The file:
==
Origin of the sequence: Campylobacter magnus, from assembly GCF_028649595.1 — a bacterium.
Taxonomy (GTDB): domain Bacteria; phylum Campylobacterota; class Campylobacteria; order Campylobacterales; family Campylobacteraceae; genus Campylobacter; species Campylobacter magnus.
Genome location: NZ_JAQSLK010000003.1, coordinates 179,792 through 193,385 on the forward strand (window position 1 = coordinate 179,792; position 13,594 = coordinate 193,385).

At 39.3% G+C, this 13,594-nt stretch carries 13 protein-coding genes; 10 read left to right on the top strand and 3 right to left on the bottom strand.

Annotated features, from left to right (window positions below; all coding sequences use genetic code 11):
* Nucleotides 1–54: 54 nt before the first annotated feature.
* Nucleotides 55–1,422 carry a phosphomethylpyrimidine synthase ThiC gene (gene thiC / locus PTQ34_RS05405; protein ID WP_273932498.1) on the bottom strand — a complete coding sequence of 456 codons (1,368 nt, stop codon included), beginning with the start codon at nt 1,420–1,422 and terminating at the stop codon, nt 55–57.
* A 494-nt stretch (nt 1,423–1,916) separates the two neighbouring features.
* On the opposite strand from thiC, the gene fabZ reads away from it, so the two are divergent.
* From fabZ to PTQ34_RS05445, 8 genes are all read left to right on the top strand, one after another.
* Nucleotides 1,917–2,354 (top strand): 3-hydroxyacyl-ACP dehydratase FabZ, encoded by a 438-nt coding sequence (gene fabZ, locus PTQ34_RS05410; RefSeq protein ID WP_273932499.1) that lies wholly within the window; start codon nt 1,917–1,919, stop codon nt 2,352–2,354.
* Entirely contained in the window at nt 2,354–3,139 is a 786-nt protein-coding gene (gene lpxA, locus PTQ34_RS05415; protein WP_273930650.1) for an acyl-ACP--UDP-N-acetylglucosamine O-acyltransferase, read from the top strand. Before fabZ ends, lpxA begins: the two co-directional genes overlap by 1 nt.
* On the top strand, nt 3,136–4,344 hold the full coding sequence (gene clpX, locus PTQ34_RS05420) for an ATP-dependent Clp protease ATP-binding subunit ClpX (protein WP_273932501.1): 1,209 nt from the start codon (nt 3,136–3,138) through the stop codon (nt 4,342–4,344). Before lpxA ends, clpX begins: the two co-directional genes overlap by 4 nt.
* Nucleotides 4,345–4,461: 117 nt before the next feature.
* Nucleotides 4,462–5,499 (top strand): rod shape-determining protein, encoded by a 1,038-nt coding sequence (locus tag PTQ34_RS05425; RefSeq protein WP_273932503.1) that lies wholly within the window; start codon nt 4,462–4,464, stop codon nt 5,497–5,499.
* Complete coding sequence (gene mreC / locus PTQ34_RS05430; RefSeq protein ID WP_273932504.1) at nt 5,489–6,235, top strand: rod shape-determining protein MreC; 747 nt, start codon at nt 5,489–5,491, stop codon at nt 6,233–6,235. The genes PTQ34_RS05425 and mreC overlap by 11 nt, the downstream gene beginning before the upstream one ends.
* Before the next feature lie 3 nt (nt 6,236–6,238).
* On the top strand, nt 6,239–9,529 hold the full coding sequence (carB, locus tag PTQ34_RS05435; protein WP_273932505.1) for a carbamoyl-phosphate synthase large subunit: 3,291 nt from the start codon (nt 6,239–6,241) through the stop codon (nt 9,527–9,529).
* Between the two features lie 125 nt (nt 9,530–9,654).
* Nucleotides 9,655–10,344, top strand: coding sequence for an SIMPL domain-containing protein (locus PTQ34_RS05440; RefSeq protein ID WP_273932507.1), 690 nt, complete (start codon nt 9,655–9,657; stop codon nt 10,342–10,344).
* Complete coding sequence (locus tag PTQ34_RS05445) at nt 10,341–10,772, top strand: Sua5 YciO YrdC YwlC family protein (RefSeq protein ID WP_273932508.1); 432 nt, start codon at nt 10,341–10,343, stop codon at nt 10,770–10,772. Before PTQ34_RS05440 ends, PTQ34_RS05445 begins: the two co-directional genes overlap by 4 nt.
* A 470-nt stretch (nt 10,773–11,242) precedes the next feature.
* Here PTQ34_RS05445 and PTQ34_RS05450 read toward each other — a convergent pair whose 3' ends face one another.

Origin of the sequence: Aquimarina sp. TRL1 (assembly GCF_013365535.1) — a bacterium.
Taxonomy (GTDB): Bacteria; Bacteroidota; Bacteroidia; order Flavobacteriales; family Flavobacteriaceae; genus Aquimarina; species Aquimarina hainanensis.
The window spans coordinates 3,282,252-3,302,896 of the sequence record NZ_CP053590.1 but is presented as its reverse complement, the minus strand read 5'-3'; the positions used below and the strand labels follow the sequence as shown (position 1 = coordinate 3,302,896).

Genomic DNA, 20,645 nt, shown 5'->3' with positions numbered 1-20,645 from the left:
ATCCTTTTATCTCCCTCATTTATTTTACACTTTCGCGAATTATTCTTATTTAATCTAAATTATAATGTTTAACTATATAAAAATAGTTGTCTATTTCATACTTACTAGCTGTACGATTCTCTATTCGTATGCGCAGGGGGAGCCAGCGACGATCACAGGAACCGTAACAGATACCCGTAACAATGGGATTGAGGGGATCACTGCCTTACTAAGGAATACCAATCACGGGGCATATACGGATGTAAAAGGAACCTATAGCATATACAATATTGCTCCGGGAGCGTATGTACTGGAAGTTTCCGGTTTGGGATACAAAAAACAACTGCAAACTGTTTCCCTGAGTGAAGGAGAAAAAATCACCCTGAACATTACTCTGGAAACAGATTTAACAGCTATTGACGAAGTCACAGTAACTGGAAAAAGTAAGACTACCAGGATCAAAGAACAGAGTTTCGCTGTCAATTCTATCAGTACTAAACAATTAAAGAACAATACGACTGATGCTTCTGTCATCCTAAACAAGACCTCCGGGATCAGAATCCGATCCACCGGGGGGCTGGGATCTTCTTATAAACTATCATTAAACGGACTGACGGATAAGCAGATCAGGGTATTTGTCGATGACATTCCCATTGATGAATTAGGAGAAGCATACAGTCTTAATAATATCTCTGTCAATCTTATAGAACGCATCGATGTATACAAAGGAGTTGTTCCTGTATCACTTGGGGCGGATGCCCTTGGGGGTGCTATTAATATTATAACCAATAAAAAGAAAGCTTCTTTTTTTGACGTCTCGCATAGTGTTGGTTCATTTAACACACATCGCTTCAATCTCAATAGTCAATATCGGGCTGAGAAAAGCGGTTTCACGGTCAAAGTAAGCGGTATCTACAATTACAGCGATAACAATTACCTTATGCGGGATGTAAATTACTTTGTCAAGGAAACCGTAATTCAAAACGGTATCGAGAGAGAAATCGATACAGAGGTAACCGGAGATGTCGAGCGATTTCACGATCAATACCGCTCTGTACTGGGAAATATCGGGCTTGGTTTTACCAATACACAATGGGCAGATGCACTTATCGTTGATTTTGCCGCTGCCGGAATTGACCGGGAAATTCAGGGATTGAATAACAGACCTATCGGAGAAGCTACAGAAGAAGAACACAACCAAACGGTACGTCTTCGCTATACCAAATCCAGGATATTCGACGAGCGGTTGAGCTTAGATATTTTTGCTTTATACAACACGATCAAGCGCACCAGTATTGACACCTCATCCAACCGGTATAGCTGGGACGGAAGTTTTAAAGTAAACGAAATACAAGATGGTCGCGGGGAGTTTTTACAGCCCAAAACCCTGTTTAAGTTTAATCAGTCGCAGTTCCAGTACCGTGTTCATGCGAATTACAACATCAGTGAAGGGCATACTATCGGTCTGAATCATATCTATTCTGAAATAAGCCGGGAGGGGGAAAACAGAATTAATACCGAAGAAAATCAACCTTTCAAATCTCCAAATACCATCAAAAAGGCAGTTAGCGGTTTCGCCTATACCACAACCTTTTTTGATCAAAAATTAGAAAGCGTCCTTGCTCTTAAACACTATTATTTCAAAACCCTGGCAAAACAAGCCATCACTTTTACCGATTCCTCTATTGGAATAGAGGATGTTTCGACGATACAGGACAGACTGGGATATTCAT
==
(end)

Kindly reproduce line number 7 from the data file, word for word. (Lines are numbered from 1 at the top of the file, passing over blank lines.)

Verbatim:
* Nucleotides 55–1,422 carry a phosphomethylpyrimidine synthase ThiC gene (gene thiC / locus PTQ34_RS05405; protein ID WP_273932498.1) on the bottom strand — a complete coding sequence of 456 codons (1,368 nt, stop codon included), beginning with the start codon at nt 1,420–1,422 and terminating at the stop codon, nt 55–57.